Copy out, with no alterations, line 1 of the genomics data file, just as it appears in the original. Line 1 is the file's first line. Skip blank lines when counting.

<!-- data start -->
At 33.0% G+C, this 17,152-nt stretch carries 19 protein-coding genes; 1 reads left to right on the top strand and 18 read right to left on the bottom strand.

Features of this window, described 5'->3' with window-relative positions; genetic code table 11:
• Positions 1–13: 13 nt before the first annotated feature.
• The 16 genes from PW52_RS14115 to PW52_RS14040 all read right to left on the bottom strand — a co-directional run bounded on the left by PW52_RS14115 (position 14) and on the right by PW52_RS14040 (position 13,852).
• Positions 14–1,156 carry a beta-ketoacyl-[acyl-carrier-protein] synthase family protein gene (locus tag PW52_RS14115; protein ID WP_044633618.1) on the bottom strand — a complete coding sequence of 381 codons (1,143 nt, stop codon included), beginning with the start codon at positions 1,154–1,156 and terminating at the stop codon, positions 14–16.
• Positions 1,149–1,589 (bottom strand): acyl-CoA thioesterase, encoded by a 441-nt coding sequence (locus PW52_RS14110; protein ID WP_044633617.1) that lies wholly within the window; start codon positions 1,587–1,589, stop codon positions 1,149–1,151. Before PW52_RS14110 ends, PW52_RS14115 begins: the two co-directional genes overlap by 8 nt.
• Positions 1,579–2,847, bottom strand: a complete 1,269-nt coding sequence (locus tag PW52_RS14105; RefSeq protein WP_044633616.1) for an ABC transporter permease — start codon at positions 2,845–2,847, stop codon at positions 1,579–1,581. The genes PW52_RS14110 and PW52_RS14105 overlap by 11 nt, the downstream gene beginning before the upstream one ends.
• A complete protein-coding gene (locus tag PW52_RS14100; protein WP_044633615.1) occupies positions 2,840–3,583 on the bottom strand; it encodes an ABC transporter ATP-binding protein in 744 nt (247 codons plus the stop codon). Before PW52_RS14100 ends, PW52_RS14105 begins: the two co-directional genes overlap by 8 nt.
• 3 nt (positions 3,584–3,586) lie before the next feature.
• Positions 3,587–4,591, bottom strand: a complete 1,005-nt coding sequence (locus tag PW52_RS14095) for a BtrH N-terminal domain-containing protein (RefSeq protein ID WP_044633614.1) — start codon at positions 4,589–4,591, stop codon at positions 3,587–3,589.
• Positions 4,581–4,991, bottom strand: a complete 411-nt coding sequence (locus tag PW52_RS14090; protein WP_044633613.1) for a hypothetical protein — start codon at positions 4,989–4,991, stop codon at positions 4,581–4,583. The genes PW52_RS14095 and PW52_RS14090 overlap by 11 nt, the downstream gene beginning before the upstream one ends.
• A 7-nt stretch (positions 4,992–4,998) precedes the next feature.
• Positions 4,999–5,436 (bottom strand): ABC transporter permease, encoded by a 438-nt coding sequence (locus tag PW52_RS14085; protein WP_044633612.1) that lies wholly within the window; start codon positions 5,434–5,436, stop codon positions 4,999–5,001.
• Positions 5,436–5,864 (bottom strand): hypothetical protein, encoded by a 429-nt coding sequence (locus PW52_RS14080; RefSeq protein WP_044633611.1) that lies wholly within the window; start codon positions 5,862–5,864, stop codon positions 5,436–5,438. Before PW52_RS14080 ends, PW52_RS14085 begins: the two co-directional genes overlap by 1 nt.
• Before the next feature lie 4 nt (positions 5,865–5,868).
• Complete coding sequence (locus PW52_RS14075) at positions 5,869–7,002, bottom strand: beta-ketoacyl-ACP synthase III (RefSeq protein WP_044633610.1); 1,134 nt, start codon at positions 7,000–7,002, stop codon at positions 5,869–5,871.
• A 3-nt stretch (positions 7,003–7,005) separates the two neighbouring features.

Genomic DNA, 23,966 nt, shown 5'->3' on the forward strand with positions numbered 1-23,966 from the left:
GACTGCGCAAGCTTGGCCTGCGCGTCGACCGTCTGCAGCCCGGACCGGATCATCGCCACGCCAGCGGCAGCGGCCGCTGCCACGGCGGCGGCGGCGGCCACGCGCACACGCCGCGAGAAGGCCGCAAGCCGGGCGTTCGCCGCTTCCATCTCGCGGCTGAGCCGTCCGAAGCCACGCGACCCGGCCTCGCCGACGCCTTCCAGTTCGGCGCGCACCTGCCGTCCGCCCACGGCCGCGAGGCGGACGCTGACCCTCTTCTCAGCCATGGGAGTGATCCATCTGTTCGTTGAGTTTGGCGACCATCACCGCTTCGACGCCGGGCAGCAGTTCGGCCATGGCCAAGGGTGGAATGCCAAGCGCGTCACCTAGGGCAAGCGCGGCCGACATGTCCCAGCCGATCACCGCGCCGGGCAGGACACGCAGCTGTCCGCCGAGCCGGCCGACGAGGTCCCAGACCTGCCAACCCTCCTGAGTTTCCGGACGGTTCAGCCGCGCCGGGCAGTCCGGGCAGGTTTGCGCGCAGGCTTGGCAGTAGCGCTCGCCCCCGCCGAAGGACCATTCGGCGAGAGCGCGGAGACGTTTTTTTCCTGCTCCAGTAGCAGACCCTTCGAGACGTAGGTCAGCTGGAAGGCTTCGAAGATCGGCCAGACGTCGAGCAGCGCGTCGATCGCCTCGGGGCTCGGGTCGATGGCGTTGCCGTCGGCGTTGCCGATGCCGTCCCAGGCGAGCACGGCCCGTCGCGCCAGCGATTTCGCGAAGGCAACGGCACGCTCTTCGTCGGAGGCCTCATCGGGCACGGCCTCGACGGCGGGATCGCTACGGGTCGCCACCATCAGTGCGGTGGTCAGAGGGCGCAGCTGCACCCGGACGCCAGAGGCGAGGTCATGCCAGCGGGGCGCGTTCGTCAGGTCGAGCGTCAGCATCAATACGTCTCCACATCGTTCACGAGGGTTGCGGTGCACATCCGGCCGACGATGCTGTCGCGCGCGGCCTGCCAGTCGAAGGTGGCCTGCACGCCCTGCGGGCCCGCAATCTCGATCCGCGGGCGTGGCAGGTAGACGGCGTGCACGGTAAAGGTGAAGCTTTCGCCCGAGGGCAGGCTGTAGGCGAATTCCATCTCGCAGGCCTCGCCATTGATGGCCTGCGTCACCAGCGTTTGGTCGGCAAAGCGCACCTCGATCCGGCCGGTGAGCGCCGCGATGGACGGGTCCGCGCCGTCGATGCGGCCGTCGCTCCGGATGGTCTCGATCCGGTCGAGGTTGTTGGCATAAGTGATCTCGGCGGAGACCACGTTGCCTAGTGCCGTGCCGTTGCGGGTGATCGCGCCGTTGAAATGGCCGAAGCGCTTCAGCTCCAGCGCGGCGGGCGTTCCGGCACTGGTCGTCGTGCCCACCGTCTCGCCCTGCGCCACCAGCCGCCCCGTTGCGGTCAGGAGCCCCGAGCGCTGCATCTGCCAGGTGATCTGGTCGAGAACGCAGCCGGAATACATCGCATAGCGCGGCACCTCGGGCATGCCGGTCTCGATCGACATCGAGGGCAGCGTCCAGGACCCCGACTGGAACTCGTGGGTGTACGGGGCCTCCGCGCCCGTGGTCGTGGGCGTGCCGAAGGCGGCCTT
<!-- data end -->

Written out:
At 33.0% G+C, this 17,152-nt stretch carries 19 protein-coding genes; 1 reads left to right on the top strand and 18 read right to left on the bottom strand.